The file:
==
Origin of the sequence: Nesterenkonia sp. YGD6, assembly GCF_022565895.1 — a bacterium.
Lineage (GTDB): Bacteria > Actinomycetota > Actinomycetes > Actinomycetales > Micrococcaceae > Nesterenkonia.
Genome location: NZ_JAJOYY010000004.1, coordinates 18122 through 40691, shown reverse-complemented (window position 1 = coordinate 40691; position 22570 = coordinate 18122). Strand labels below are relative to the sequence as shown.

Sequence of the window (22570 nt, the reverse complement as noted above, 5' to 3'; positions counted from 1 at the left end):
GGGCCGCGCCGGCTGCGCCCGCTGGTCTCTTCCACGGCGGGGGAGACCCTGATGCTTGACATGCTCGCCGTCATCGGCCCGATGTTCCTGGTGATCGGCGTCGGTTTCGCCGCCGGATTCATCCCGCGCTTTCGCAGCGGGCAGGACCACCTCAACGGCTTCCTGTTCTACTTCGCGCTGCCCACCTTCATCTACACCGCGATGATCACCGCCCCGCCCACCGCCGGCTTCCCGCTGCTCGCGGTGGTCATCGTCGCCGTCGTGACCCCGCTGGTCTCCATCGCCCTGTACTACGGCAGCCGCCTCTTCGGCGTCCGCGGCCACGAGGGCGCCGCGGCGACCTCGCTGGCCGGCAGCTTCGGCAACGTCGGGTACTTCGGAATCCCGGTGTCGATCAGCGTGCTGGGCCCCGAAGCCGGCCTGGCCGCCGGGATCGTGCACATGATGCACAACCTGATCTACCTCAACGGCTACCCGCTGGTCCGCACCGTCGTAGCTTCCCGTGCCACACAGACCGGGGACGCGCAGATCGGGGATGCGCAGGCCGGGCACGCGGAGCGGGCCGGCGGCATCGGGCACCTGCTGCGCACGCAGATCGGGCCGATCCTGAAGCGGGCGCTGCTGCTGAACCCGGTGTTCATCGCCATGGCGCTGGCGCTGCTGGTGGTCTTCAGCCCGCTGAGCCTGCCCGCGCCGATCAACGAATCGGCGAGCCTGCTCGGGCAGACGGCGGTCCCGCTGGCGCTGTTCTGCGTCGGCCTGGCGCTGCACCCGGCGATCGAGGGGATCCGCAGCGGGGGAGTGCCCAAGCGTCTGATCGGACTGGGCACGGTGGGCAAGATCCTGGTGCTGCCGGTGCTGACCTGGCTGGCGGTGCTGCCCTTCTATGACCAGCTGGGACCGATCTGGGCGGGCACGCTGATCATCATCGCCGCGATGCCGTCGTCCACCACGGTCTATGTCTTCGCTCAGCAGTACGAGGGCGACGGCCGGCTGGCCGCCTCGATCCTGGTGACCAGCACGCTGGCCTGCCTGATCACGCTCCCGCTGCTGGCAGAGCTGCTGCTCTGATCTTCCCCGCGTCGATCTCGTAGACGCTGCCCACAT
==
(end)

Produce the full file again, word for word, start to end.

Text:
Origin of the sequence: Nesterenkonia sp. YGD6, assembly GCF_022565895.1 — a bacterium.
Lineage (GTDB): Bacteria > Actinomycetota > Actinomycetes > Actinomycetales > Micrococcaceae > Nesterenkonia.
Genome location: NZ_JAJOYY010000004.1, coordinates 18122 through 40691, shown reverse-complemented (window position 1 = coordinate 40691; position 22570 = coordinate 18122). Strand labels below are relative to the sequence as shown.

Sequence of the window (22570 nt, the reverse complement as noted above, 5' to 3'; positions counted from 1 at the left end):
GGGCCGCGCCGGCTGCGCCCGCTGGTCTCTTCCACGGCGGGGGAGACCCTGATGCTTGACATGCTCGCCGTCATCGGCCCGATGTTCCTGGTGATCGGCGTCGGTTTCGCCGCCGGATTCATCCCGCGCTTTCGCAGCGGGCAGGACCACCTCAACGGCTTCCTGTTCTACTTCGCGCTGCCCACCTTCATCTACACCGCGATGATCACCGCCCCGCCCACCGCCGGCTTCCCGCTGCTCGCGGTGGTCATCGTCGCCGTCGTGACCCCGCTGGTCTCCATCGCCCTGTACTACGGCAGCCGCCTCTTCGGCGTCCGCGGCCACGAGGGCGCCGCGGCGACCTCGCTGGCCGGCAGCTTCGGCAACGTCGGGTACTTCGGAATCCCGGTGTCGATCAGCGTGCTGGGCCCCGAAGCCGGCCTGGCCGCCGGGATCGTGCACATGATGCACAACCTGATCTACCTCAACGGCTACCCGCTGGTCCGCACCGTCGTAGCTTCCCGTGCCACACAGACCGGGGACGCGCAGATCGGGGATGCGCAGGCCGGGCACGCGGAGCGGGCCGGCGGCATCGGGCACCTGCTGCGCACGCAGATCGGGCCGATCCTGAAGCGGGCGCTGCTGCTGAACCCGGTGTTCATCGCCATGGCGCTGGCGCTGCTGGTGGTCTTCAGCCCGCTGAGCCTGCCCGCGCCGATCAACGAATCGGCGAGCCTGCTCGGGCAGACGGCGGTCCCGCTGGCGCTGTTCTGCGTCGGCCTGGCGCTGCACCCGGCGATCGAGGGGATCCGCAGCGGGGGAGTGCCCAAGCGTCTGATCGGACTGGGCACGGTGGGCAAGATCCTGGTGCTGCCGGTGCTGACCTGGCTGGCGGTGCTGCCCTTCTATGACCAGCTGGGACCGATCTGGGCGGGCACGCTGATCATCATCGCCGCGATGCCGTCGTCCACCACGGTCTATGTCTTCGCTCAGCAGTACGAGGGCGACGGCCGGCTGGCCGCCTCGATCCTGGTGACCAGCACGCTGGCCTGCCTGATCACGCTCCCGCTGCTGGCAGAGCTGCTGCTCTGATCTTCCCCGCGTCGATCTCGTAGACGCTGCCCACAT